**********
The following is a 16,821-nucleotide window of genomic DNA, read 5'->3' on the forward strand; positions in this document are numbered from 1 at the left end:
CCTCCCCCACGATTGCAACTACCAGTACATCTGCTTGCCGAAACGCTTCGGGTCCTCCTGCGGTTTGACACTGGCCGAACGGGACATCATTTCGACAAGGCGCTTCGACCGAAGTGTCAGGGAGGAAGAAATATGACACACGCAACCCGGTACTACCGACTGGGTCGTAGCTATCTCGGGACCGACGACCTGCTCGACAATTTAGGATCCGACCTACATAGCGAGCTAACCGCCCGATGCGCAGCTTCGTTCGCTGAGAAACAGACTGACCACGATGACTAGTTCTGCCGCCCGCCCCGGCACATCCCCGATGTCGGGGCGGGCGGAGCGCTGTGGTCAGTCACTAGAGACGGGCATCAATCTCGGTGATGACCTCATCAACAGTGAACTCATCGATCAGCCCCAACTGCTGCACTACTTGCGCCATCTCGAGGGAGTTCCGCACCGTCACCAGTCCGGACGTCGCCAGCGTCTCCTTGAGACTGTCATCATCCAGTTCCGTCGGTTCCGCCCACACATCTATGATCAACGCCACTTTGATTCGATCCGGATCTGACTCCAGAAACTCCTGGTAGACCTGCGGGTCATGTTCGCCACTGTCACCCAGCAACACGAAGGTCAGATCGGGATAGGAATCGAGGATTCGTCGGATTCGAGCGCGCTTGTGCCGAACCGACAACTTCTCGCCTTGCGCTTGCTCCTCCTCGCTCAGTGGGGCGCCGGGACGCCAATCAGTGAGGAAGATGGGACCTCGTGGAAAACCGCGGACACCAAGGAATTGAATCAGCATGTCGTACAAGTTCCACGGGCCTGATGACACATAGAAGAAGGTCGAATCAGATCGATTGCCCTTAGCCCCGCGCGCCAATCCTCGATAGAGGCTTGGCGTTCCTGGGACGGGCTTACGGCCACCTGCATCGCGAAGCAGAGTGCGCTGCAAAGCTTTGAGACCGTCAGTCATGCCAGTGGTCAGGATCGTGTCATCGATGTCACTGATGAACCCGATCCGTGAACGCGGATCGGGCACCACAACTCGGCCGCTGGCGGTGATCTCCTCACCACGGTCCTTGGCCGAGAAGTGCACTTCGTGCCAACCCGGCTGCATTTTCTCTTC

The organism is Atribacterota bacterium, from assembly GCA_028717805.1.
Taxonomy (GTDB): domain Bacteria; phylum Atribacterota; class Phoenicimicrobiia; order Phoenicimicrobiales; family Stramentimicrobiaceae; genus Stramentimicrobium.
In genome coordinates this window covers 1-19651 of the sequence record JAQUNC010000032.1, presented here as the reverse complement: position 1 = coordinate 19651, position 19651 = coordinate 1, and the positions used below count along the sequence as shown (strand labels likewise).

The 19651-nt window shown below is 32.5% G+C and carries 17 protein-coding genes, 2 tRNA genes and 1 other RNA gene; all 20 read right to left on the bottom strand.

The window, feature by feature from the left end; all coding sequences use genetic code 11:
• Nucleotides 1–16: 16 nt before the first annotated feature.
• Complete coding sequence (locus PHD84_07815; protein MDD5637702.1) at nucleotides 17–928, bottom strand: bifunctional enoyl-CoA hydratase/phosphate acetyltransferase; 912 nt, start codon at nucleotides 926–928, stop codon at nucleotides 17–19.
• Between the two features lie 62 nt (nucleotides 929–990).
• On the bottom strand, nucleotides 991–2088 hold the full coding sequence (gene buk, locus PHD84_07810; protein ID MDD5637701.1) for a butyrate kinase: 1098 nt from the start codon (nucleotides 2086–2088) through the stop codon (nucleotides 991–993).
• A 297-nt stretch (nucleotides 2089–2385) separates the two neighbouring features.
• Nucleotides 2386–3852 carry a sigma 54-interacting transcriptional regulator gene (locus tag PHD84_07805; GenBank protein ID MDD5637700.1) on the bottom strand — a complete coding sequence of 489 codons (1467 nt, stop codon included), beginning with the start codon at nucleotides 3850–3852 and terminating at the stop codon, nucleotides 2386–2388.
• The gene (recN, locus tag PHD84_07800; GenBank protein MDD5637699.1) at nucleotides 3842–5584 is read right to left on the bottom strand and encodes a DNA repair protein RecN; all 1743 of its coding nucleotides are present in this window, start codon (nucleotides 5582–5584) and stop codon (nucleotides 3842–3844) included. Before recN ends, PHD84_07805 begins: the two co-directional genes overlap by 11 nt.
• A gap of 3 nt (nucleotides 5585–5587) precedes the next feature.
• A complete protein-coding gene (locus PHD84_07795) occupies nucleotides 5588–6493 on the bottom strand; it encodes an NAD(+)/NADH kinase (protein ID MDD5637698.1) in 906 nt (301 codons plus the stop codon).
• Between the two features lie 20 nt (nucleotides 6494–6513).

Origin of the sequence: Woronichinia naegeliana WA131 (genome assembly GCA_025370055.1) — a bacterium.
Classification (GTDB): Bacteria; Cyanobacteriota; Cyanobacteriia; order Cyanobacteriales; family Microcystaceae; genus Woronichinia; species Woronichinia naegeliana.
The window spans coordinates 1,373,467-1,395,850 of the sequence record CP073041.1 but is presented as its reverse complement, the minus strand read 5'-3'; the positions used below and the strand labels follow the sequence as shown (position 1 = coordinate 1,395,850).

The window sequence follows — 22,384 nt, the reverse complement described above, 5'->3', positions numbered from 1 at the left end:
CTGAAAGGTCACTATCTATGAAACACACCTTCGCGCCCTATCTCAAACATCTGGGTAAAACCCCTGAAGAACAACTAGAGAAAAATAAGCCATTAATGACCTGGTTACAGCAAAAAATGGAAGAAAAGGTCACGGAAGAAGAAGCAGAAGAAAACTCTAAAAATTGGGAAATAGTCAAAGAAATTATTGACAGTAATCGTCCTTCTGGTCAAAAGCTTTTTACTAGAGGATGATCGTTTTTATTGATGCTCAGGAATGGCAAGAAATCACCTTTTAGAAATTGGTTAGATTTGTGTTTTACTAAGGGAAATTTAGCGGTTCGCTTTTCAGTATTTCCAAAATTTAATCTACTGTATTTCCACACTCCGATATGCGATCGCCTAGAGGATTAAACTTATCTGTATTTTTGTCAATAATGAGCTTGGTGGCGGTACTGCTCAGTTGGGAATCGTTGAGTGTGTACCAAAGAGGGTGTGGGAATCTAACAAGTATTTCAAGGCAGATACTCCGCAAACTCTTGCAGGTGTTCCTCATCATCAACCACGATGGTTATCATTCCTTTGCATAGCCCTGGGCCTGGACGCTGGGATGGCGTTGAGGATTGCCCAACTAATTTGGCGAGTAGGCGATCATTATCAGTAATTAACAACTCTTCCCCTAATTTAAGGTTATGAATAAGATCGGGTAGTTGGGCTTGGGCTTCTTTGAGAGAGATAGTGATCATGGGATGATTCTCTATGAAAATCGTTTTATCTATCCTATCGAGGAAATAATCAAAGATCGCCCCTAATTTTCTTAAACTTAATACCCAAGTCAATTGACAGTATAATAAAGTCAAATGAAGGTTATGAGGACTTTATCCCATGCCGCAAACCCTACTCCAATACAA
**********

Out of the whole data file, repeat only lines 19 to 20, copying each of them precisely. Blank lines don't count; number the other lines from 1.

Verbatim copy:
Classification (GTDB): Bacteria; Cyanobacteriota; Cyanobacteriia; order Cyanobacteriales; family Microcystaceae; genus Woronichinia; species Woronichinia naegeliana.
The window spans coordinates 1,373,467-1,395,850 of the sequence record CP073041.1 but is presented as its reverse complement, the minus strand read 5'-3'; the positions used below and the strand labels follow the sequence as shown (position 1 = coordinate 1,395,850).